4 March 2022

Rural SA hospitals can now bulk-bill outpatients

MBS Medicare Political Rural

19(2) provisions have finally been extended to South Australia, but a billing expert has some reservations.


Outpatients in three South Australian hospitals can now be bulk-billed under the 19(2) exemption scheme. 

This option has always been available, but the state has not availed itself of it till now.  

Rural Health Minister Dr David Gillespie estimated that around 20,000 public patients around Ceduna, Wallaroo and Lameroo hospitals will be affected.  

“In South Australia in particular, there’s dozens of these smaller hospitals, and this so called 19(2) provision allows public patients in public hospitals to draw on Medicare to help fund the service,” Dr Gillespie said.  

“There’s a commitment by the state government to use these funds to expand the services, whether it’s in acute care, or more complex multi-disciplinary care inside the hospital.” 

This will be particularly relevant for the GPs doing locum work in rural SA hospitals, many of whom have been engaged in a protracted battle with the state health department over fair remuneration.  

Dr Margaret Faux, a solicitor who did her PhD on Medicare claiming and compliance, said that while it was important that GPs be encouraged, incentivised and – above all – paid to see patients at small public hospitals, Medicare’s structural issues can make it a tricky process.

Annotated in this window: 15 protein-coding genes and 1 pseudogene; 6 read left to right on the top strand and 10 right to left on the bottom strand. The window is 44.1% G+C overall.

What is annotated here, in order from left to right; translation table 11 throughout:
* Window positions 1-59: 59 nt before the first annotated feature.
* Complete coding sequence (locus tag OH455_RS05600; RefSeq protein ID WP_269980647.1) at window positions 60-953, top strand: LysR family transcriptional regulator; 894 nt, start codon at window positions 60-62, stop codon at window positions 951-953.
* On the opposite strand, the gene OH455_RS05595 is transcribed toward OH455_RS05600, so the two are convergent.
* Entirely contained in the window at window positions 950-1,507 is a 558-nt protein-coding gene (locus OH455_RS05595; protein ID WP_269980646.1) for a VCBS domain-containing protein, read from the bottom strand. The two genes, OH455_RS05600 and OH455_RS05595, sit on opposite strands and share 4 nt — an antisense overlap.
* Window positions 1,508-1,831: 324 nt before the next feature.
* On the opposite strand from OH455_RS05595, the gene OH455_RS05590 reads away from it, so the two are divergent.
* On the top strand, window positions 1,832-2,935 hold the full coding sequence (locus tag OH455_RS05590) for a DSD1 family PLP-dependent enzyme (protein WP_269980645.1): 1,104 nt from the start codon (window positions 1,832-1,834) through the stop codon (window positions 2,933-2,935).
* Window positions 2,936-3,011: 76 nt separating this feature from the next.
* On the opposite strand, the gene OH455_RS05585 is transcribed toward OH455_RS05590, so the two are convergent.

“My overarching concern is that because we have such poor visibility over Medicare billing generally, specifically bulk-billing and whether gaps are being charged or not, when you enable this in these very remote sites where your population won’t understand billing arrangements, [consumers are left] quite vulnerable,” she said.  

Because the law is so poorly written and “incomprehensible”, Dr Faux told TMR, it is often difficult to prove there was no intentional wrongdoing. 

“The problem is, if someone at the hospital says to the patient, ‘every time you come here, you have to pay $5’, the patients just will not understand [what is happening, even if they get that money back],” she said.  

“In my PhD I have specifically identified one hospital that definitely charges everyone that comes to the public outpatient department. 

“I can see why they’re doing this [the move to bulk-billing], but I’m very concerned this is just not the right time.”